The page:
The game is divided into 6 acts and in between each is an animated segment. These bits are the real star of the show, while the plot isn’t of particular interest, the animation is of a high quality and each segment can be enjoyed on its own merits. Because this isn’t intended for television, the violence is also more graphic. Batman gets to break glass and villains bleed. There’s some stuff that comes across as a bit shocking the first time through, though ultimately it is probably on par with what was seen in Mask of the Phantasm. Because it’s Sega CD, the actual visual fidelity isn’t of a high quality which is a real shame because it’s obvious TMS did some terrific work. If this were an actual episode it would be considered among the best from an animation perspective. The voice acting is also great, as expected, and I think most who play this will be happy with the selection of villains.
The Adventures of Batman & Robin on the Sega CD really is a game only worth playing to experience this “lost episode” of sorts. The plot won’t dazzle, but if we were scoring episodes purely on the quality of the visuals what’s presented here is easily top 5 material for the show, if not top 3. It’s just a shame the game that takes place in between these moments is so bland. It’s not long or difficult enough to feel too arduous a task, but when it’s over it’s one of those games most will be glad to see the credits hit. In hindsight, I’m surprised they didn’t try to insert a Bat Boat level or something to break things up, though I doubt maneuvering the boat would have been terribly entertaining. It may have been a mistake to reserve the Batwing for the final level and not replace an earlier Batmobile level with it, but again, the game would still feel repetitive even with such a change.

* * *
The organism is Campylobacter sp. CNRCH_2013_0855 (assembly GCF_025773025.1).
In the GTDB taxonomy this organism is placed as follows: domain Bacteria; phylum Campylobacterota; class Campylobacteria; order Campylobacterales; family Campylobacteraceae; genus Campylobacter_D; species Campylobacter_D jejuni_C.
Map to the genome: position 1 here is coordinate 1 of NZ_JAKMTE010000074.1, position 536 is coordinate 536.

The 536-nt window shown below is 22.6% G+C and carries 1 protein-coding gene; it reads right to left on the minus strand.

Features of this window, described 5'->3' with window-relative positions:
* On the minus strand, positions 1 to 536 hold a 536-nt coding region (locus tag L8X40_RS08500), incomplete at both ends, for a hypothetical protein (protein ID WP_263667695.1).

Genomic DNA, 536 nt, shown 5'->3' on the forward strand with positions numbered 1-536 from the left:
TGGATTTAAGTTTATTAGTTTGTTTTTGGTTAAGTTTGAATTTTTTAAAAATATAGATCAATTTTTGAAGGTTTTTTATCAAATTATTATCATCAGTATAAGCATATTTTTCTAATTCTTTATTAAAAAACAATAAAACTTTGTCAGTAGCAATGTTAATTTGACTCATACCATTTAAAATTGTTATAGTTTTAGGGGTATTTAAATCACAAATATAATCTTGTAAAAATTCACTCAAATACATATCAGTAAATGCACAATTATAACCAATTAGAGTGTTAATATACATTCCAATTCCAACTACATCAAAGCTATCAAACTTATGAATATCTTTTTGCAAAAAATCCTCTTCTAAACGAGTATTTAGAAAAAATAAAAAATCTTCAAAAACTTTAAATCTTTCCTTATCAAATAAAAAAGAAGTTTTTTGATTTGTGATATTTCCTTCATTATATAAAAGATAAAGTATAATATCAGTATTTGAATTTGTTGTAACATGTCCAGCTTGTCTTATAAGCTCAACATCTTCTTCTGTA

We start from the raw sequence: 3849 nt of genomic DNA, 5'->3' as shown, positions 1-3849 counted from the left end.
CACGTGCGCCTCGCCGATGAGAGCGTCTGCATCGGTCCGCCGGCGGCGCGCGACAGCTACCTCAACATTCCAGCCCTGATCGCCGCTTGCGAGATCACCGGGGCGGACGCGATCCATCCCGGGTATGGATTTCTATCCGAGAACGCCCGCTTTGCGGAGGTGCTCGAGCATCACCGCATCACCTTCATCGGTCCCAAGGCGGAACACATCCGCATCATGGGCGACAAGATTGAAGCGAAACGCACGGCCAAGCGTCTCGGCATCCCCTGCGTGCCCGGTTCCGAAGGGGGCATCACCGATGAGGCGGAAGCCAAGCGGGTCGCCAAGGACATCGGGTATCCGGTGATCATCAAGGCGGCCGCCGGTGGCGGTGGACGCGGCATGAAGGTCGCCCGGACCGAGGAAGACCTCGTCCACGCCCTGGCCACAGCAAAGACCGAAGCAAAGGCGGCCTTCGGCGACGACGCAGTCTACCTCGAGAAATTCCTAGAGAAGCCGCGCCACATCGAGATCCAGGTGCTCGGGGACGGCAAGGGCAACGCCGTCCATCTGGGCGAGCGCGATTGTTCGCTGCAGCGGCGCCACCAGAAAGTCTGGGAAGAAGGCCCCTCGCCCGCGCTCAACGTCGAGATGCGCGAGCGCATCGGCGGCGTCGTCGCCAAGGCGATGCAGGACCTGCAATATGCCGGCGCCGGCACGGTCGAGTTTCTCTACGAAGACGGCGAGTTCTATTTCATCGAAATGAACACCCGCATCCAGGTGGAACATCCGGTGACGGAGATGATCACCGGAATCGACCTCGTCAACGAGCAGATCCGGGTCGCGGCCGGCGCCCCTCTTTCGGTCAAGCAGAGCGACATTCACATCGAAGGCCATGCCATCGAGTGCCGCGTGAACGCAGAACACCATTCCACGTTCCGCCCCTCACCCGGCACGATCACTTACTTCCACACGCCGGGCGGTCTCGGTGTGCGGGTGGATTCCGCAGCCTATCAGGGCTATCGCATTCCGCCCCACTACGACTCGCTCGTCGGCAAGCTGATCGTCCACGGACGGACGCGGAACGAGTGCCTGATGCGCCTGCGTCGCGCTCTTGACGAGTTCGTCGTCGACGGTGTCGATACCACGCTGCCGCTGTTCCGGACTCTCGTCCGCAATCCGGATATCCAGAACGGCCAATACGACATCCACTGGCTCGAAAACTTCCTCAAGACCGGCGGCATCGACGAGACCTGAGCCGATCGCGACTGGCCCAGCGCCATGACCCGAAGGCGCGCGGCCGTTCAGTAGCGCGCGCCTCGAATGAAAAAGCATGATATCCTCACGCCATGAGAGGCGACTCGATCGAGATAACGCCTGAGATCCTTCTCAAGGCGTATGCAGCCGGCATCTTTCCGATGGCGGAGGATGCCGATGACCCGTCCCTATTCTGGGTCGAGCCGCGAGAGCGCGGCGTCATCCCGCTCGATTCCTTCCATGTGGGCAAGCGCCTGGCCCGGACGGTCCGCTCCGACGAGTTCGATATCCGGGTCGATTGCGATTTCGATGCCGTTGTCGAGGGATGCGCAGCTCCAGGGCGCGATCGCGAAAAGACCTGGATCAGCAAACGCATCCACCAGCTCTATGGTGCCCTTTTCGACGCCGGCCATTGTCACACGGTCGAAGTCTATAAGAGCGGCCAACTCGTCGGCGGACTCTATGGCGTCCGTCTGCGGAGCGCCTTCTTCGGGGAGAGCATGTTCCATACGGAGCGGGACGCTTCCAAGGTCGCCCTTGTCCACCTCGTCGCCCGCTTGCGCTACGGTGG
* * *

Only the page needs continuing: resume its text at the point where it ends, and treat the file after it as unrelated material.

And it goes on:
Like most Sega CD games, The Adventures of Batman & Robin is not easy, or cheap, to come by these days. Once upon a time many Sega CD titles were a dime a dozen, but not anymore and it hasn’t been that way for more than a decade at this point. The good news is, considering the actual game is so uninteresting most will be content to just experience this one on YouTube. There are numerous playthroughs available to watch. It’s just a shame the visual quality is so poor as this thing really should have been included on the Blu Ray set or something, but maybe the rights are tricky. If you’ve never seen it, definitely give it a look, but mostly I hope you’re able to celebrate this show turning 30 in some way today because it’s definitely a show worth celebrating.